Vincent Gallo has filed a lawsuit against Facebook, alleging that the company hasn’t granted his request to remove a profile that the indie film actor says was created by someone impersonating him. The lawsuit claims that the imposter was flirting with women via the account.
Recently, AT&T and Google Fiber have gone tit-for-tat on expansion plans for high-speed broadband, as the internet giant ramps up its very big plans for its service. AT&T tatted again: The telecom said it’s bringing its GigaPower offering to parts of San Francisco and surrounding cities, including Mountain View, Google’s home.
Netflix got into the streaming video business by running shows that had already appeared on TV. Now it is flipping the script: A show that originally ran on Netflix will appear on TV. Univision will air the first season of “Narcos,” Netflix’s series about drug lord Pablo Escobar, on its main network later this year.
Broadcasters: Channel, Network Bundling Is Pro-Competitive (Broadcasting & Cable)
Representatives of ABC, CBS and Fox met with FCC officials to push back on a cable operator argument that bundling TV stations with co-owned networks is unfair and a threat to program diversity. The execs said that as a matter of “competition law and marketplace reality,” the FCC should reject that argument.
Survey: Viewers ‘Streaming’ to Online Options (Broadcasting & Cable)
The NCTA’s rebranding of its annual show to “Internet” and “television” was clearly the right way to go if a new survey has it right. According to just-released findings, 80% of video streamers subscribe to at least one streaming service in addition to, or instead of, a pay TV service from a cable, satellite or IP TV company.
Colleges Shouldn’t Have to Deal With Copyright Monitoring (Chronicle- Commentary)
In a long-running lawsuit, three academic publishers have asked for an injunction that would require Georgia State University to closely regulate all faculty uploads to course websites. Colleges have a big stake in the outcome of the lawsuit, now in its eighth year.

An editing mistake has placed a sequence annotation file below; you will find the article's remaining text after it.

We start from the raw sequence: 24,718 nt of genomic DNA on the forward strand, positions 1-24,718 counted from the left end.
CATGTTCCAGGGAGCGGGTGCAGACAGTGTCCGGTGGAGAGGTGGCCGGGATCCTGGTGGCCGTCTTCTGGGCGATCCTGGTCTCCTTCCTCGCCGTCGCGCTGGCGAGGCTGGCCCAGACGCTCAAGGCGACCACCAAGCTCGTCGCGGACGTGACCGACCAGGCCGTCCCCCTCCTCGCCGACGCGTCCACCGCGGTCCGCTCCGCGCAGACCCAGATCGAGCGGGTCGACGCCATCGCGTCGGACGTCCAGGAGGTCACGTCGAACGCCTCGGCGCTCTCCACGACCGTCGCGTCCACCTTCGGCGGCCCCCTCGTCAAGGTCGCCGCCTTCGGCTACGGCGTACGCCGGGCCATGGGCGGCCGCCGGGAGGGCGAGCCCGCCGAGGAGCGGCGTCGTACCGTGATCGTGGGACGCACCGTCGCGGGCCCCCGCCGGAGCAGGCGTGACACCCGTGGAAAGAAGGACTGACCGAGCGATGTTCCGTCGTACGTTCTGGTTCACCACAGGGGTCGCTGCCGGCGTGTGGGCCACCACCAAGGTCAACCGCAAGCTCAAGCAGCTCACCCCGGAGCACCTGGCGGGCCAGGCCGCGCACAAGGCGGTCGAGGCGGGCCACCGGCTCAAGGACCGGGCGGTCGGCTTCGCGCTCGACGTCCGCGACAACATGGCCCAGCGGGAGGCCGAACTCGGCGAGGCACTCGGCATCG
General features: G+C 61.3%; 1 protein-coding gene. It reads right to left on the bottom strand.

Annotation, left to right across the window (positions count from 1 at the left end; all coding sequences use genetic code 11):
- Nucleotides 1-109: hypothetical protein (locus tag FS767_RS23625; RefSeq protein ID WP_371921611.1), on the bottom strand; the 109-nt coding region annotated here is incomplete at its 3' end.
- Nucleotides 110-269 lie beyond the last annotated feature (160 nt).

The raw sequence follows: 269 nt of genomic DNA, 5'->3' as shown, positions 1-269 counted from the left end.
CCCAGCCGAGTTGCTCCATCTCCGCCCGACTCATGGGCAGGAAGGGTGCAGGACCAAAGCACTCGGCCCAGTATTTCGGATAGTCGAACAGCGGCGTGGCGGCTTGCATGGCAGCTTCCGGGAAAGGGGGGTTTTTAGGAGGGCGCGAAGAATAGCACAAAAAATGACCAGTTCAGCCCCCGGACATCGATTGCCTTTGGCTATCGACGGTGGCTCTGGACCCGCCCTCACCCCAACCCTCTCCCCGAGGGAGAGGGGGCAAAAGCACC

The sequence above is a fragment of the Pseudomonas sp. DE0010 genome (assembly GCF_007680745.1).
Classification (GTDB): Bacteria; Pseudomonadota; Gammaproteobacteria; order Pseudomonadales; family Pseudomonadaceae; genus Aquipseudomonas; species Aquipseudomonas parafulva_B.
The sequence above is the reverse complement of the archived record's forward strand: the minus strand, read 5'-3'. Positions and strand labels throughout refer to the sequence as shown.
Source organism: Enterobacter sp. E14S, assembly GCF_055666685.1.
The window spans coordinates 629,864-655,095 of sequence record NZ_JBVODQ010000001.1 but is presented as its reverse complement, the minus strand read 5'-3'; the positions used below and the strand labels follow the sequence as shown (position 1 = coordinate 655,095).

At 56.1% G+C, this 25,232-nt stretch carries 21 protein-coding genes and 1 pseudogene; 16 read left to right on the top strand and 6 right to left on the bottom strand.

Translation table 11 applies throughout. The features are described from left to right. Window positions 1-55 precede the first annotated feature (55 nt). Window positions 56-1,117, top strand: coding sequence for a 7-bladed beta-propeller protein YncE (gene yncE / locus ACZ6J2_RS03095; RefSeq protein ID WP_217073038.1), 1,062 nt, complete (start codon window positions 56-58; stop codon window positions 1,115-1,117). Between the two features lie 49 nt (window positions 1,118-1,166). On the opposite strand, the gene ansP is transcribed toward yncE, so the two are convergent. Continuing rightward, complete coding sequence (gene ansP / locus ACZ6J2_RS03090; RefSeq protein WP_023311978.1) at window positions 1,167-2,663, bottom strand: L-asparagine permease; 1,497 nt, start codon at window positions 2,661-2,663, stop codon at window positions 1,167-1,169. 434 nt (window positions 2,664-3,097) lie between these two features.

BitTorrent is finally turning its live video streaming technology into a real product: The P2P company announced a new live TV streaming app called BitTorrent Live, which will be available for the latest generation Apple TV as well as Mac OS computers this week.
Virtual Reality Gaining A Toehold (Media Post)
Virtual Reality is catching on. Slowly. According to new research from Parks Associates, 2.3 million U.S. households with broadband (about 2%) currently own a virtual reality headset. About 5% of consumers with broadband intend to purchase a headset in 2016 (up from 1% who made a purchase last year).
Expect VR, Artificial Intelligence From Google (TV News Check)
Although Google keeps its plans under wraps until the big event, the agenda of a conference today makes it clear that virtual reality and artificial intelligence, or “machine learning,” will be among the focal points. That has spurred speculation that Google is getting ready to release a virtual-reality device.
For Americans on the move, reconnecting to cable TV isn’t even worth a phone call. That’s the word from one influential Wall Street analyst who has tracked moving patterns and dips in cable TV households across the country. What he found is a perhaps heretofore overlooked phenomena.
US INTERNET ACCESS (The Hill)
A debate is simmering between DC policymakers and the private sector over whether US companies are building out Internet infrastructure quickly enough. Despite significant investments in the last decade that have made high-speed broadband available to 89 percent of homes, stark gaps remain in rural areas and on Tribal lands.
ETHICS OF TECHNOLOGY (Quartz- Commentary)
A recent New York Times article highlighted the growing integration of technologies and textiles, displaying a photograph of a delicate golden nest of optical fiber. The article reported that this new “functional fabric” has the added quality that it “acts as an optical bar code to identify who is wearing it.” Is this a feature or a bug?
BRIDGES DESTROYED (Medium- Commentary)
The World Wide Web was founded on links, and without links, there won’t be a web. Without links the experience of being on the internet will become one of a centralized, linear, passive, inward-looking and homogeneous kind. This is happening already. Despite Zuckerberg’s sermon, it is largely Facebook and Instagram who are to blame.